8. Application of Medical Robotics(1) • Laboratory Robots • For pre-programmed tasks • High repetitions • Perform multiple-tests in parallel • Manufacturers include, Thermo Electron Corp, Hamilton Co, Central Research Laboratories (CRL), A Dover Diversified Co etc.

  9. Application of Medical Robotics(2) • Telesurgery • Surgeon sits at a console • Has controls to move the robotic arms • Does not operate on the patient directly • Mainly used in minimally invasive surgeries

  10. Application of Medical Robotics(3) • Surgical Training • Robots used as surgical training simulators • Used for medical resident students • Residents lack expertise and this helps in avoiding legal, social and economic problems • The Second Generation Robotic Telesurgical System for Laparoscopy during tests in the Experimental Surgery Lab at UC San Francisco

  11. Application of Medical Robotics(4) • Telemedicine and Teleconsultation • Telecommunciation channels to communicate with other physicians/patients • Control an external camera which in turn controls an endoscopic camera – used to share images with a remote surgeon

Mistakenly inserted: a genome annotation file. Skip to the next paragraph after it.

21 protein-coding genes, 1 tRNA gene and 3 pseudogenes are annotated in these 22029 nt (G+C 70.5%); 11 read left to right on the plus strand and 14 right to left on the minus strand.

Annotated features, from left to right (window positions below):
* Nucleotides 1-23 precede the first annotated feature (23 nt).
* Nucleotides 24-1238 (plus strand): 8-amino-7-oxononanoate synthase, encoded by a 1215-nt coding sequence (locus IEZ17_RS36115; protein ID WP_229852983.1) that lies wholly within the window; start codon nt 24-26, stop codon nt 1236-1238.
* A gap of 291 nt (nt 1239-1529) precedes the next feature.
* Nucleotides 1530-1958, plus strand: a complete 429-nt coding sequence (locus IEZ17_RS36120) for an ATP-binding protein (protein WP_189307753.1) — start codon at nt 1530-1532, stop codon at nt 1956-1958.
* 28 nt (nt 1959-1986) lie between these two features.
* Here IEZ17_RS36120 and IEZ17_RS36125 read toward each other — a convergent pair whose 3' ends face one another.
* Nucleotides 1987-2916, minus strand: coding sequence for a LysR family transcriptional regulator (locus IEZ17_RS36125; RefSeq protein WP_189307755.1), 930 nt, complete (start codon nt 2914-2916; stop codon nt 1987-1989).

12. Application of Medical Robotics(5) • Rehabilitation • Assistive robots • Wheelchair with intelligent navigational control system

  13. Application of Medical Robotics(6) • Remote surgery • Surgeon can be anywhere in the world • Remotely controls the robotic surgical system • Very useful for treating wounded people in battlefields

  14. Application of Medical Robotics(7) • Laparoscopic Surgery • Performed in the abdominal cavity using MIS • Abdomen cavity is expanded using CO2 • Uses Laparoscopic instrument • Fiber optic channels to illuminate the inside of abdominal cavity • Lens optics to transmit image • CCD camera at the outer end • Image displayed on high resolution TV